Reports of US Dollar Demise Might Be Wishful Thinking

Despite ongoing discussions about the potential decline of the US Dollar and the rise of the Renminbi as a global reserve currency, the reality is that the US Dollar continues to dominate international finance and trade. Economic data consistently reaffirms the enduring strength of the US Dollar, creating a perplexing and contentious situation for countries like China, Russia, and Iran, which aspire to diminish the Dollar’s supremacy in the global reserve currency hierarchy.

The United States possesses an unmatched capacity to produce liquid and secure assets, making it challenging for any other economy to compete on the same scale. China, in particular, has actively advocated for the increased adoption of the Renminbi while urging countries to reduce their dependence on the US Dollar. However, geopolitical tensions, especially between China and the US, coupled with US sanctions on Russia, have impacted these efforts.

A report from the Official Monetary and Financial Institutions Forum (OMFIF), a UK-based central bank think-tank, indicates that 30% of reserve banks anticipated increasing their holdings of Renminbi last year. However, this year, that figure has dropped to 13%, partly due to geopolitical tensions. The OMFIF data reveals that reserve banks managing a combined total of $5 trillion in assets expect a gradual decline in the USD Dollar’s share of global reserves.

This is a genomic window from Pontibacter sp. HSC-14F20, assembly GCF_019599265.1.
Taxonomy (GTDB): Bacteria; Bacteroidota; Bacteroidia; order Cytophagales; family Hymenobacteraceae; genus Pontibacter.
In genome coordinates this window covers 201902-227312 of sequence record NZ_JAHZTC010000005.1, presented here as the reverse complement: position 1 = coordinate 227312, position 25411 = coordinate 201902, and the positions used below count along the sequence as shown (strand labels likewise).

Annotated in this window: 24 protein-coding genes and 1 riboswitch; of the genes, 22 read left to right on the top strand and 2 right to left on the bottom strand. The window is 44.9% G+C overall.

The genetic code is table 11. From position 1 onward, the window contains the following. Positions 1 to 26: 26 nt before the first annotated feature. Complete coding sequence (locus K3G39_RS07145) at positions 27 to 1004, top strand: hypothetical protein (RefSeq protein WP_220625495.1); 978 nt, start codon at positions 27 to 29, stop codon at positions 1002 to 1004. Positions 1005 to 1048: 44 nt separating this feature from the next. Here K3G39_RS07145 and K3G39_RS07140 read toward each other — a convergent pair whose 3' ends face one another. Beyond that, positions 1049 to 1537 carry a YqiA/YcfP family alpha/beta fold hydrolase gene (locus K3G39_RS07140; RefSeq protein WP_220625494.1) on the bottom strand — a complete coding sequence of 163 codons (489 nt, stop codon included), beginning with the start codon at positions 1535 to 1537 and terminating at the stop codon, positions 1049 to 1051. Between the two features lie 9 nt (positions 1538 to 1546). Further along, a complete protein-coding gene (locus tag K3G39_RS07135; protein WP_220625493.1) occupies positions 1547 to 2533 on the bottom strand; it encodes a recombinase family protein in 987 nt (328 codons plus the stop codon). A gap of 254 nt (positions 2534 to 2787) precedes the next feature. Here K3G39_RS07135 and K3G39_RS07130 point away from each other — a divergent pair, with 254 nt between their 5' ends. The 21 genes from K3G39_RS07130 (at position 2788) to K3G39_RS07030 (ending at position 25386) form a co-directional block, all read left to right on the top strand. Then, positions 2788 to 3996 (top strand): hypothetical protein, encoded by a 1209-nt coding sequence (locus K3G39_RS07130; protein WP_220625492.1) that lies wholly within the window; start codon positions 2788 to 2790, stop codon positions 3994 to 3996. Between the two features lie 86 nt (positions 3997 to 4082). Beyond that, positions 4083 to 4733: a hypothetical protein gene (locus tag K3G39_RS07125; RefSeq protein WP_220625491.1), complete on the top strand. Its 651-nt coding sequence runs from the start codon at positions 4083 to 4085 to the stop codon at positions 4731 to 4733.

As of now, the US Dollar constitutes 58% of global reserves, and the collective wisdom of reserve banks suggests this figure will decrease to 54% by 2033. While 6% of reserve banks plan to reduce their USD exposure in the coming years, 10% intend to increase it. However, by 2033, a net 6% of reserve banks anticipate reducing their exposure to the US Dollar.

In the current landscape, the US Dollar appears secure as the world’s primary reserve currency, with potential challenges stemming mainly from decisions made by the US government itself. Despite the seemingly secure position of the Dollar, historical events like the 2007-2009 global financial crisis and recent instances of US banks requiring bailouts underscore the need for caution. The US government should be mindful of the potential consequences of overbearing actions, such as using the Dollar as a diplomatic tool. Unilateral decisions could strain relationships with allies, turning them into adversaries and making it more challenging for the United States to promote its values to countries aligned with BRICS, which advocate a shift away from the US Dollar.